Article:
WHEN it comes to crossovers there is no doubt that Japanese car maker Nissan has some good form.
The all-conquering Qashqai is widely credited with having kickstarted the craze for such vehicles when it hit the road in 2007, followed three years later by the equally well received Juke.
Both were instrumental in the brand becoming the first to sell more than a million crossovers to UK buyers earlier this year.
There is a third model, however, that has played an admittedly smaller but still significant part in that success story - the X-Trail.
Sitting at the top of Nissan's SUV range it offers the Qashqai-like styling that has proved so popular - with added space and versatility.
In particular, as with our test car, the X-Trail can be had with seven seats and all-wheel drive, offering obvious benefits for those with larger families, who need a tow car or who like to venture off the tarmac occasionally.
Four trim grades offer buyers a wide range of specification and prices, while engine choice is a straight one between a 1.3-litre petrol unit or the 1.7-litre diesel power pack we tried.
If you want all-wheel drive you'll have to plump for the latter, which can be paired with a six-speed manual or continuously variable automatic transmission, while the petrol comes mated solely to a dual-clutch automatic.
The oil-burner seems more suited to a car of the X-Trail's size and offers decent pulling power from low revs, proves perfectly well-mannered in urban traffic and cruises effortlessly at motorway speeds.
As with most large SUVs, the X-Trail is not the most dynamic or agile car to drive but what it lacks in entertainment value it makes up for in comfort and practicality.
Light steering makes it relatively easy to manoeuvre despite its proportions, while a supple suspension set-up ensures a smooth ride for the most part.
There is some lean in corners but it's not excessive and the car boasts a wealth of high-tech driver assistance systems to keep you planted on the road, which are further bolstered by the intelligent all-wheel drive system where fitted.
This drives the front wheels in normal conditions but automatically switches to all-wheel traction when needed and also offers a selectable two-wheel drive mode for improved economy when conditions allow and as well as 4x4 lock for tackling more challenging terrain.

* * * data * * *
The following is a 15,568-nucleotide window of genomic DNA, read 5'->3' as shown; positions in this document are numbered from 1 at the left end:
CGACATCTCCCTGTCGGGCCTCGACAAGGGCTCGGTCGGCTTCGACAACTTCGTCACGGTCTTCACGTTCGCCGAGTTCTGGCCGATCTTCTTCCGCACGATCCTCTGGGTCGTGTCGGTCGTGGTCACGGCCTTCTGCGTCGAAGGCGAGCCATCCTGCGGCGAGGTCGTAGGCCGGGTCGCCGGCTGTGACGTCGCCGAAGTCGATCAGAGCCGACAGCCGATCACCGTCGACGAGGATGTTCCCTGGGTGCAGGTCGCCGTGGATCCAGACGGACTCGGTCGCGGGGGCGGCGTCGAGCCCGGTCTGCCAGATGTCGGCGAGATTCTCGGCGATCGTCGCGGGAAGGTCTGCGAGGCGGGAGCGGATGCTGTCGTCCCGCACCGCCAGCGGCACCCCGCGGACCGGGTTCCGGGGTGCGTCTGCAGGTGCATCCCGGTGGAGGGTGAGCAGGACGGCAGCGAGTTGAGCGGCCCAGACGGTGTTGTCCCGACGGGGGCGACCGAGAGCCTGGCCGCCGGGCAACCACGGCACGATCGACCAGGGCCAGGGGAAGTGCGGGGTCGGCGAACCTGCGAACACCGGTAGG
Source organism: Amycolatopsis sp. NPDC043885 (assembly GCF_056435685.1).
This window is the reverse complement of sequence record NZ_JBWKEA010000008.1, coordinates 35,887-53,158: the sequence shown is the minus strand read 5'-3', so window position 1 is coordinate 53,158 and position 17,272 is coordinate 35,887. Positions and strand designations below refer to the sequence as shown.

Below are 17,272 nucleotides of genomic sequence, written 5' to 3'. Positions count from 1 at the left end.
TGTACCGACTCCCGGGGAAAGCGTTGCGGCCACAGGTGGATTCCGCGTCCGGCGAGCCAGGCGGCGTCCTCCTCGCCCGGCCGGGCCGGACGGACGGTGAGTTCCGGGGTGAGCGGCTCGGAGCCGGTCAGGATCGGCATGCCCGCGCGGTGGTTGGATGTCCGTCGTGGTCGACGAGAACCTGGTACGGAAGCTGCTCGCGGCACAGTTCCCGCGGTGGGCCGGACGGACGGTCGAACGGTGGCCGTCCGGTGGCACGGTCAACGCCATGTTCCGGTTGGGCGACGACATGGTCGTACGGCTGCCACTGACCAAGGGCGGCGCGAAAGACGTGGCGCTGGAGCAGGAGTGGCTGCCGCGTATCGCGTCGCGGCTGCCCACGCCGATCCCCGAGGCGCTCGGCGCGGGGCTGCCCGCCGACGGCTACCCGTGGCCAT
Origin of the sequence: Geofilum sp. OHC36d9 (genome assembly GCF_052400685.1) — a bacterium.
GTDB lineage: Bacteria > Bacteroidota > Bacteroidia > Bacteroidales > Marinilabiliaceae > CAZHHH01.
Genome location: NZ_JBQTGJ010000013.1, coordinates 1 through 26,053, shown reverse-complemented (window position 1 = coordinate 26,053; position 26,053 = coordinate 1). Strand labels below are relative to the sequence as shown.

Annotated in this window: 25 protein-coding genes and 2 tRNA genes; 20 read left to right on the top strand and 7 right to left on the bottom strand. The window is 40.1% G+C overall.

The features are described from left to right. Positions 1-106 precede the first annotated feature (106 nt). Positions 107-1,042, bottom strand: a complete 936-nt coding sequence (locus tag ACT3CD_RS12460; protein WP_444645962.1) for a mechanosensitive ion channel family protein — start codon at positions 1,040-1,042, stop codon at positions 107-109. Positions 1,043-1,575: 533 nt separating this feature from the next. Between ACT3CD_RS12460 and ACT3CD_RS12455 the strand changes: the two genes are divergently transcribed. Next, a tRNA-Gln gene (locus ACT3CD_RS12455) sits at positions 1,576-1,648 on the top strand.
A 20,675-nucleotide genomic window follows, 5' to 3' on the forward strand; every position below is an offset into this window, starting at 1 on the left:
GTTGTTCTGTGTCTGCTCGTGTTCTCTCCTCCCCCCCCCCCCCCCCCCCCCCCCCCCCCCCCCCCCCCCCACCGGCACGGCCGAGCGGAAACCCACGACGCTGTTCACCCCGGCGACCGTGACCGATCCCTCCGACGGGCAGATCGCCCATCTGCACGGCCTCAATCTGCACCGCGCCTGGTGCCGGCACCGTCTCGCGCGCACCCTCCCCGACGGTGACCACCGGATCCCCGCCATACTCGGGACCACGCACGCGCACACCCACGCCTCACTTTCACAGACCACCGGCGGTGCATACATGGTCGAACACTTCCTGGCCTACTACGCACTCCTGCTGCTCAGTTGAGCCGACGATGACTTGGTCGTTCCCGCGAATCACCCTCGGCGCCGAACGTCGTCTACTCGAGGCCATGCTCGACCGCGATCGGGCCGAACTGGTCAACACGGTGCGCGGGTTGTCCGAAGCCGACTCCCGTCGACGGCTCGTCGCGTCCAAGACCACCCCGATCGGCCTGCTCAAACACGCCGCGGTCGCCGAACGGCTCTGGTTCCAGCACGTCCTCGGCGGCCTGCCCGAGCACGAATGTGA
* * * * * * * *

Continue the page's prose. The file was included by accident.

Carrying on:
Inside, the X-Trail offers space aplenty to cope with family needs, with the added boost of those two optional extra seats.
Specifying these will reduce boot capacity from 565 to 445 litres and, as with most rivals, they are best reserved for the kids as space is tight and getting in and out requires a certain amount of contortion.
Nevertheless, if you often ferry multiple children around they'll be invaluable. There is also an impressive degree of versatility throughout the cabin that will make life easier for larger families.
The 60/40-split second row seats slide forwards and backwards independently, allowing load space or rear legroom can be prioritised, recline for extra comfort and fold flat, creating an expanded cargo area of almost 2,000 litres with all seats folded.
In five-seat configuration head and leg room is generous all-round and five adults should be comfortable on all but the longest journeys, with plenty of storage cubbies dotted around to accommodate all of their personal items too.
In range-topping Tekna trim driver and passengers also benefit from a raft of high tech-features and creature comforts, including touchscreen infotainment system, navigation, around view reversing camera, dual-zone air conditioning, leather upholstery, heated and electrically adjustable front seats, heated rear seats, rear privacy glass, panoramic glass roof, automatic emergency braking and lane keep assist and blind spot warning systems.